NASHVILLE, Tenn. — Tennessee hasn’t done enough to prevent teachers accused of sexual misconduct from getting education jobs in other districts, state auditors say.
Local news outlets report the Tennessee Comptroller’s office issued a series concerns and recommendations to officials Wednesday after a 2016 USA Today investigation prompted an audit.
USA Today found instances of accused teachers in Tennessee who routinely drifted into new districts only to be met with similar allegations in their new roles. Its investigation had looked at each state’s attempts to reduce how often educators with a history of sexual misconduct could move from one school to another without repercussions, and ultimately gave Tennessee an ‘F’ for its efforts.
The state review focused on five specific areas: safeguards and risks in hiring school personnel, state record keeping of educator misconduct cases, federal requirements concerning the hiring of school personnel, clarity in law and policies and child sexual abuse prevention curriculums.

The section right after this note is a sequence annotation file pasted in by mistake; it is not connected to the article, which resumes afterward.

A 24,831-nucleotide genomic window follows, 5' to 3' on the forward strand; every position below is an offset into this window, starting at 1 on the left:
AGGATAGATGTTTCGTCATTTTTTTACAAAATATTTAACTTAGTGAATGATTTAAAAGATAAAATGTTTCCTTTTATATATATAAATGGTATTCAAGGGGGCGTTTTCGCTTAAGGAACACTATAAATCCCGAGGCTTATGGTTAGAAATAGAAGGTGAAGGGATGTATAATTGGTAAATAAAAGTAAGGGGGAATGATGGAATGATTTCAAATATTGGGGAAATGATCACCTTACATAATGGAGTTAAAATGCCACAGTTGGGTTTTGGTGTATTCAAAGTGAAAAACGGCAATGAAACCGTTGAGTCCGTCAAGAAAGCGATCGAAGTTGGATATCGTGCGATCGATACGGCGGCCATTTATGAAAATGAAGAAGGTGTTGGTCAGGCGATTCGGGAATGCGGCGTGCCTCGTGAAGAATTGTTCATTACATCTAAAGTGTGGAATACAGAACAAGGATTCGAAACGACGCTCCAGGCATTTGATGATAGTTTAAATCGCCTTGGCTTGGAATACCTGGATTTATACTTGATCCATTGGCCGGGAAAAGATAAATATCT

According to the audit, Tennessee suffers from shortcomings related to the clarity of current legislation and background checks, among other areas. The audit also notes the state has yet to address a 2015 federal law meant deter teachers suspected of misconduct from shuffling to other jobs elsewhere.
The audit suggests state lawmakers create a task force or host a series of hearings meant to analyze the report and identify responsible parties and possible solutions.
State Senate Education Committee Chair Dolores Gresham said legislation is being drafted to address some of the listed concerns but said it was too early to say what form the proposals might take.
Tennessee Board of Education Executive Director Sara Morrison said there’s more Tennessee needs to do as a state to address the issue.
“Our agency is one piece of this, but we are serious about our responsibility,” she said. “We need to ensure the safety of all teachers and students in schools is firmly on everyone’s mind.”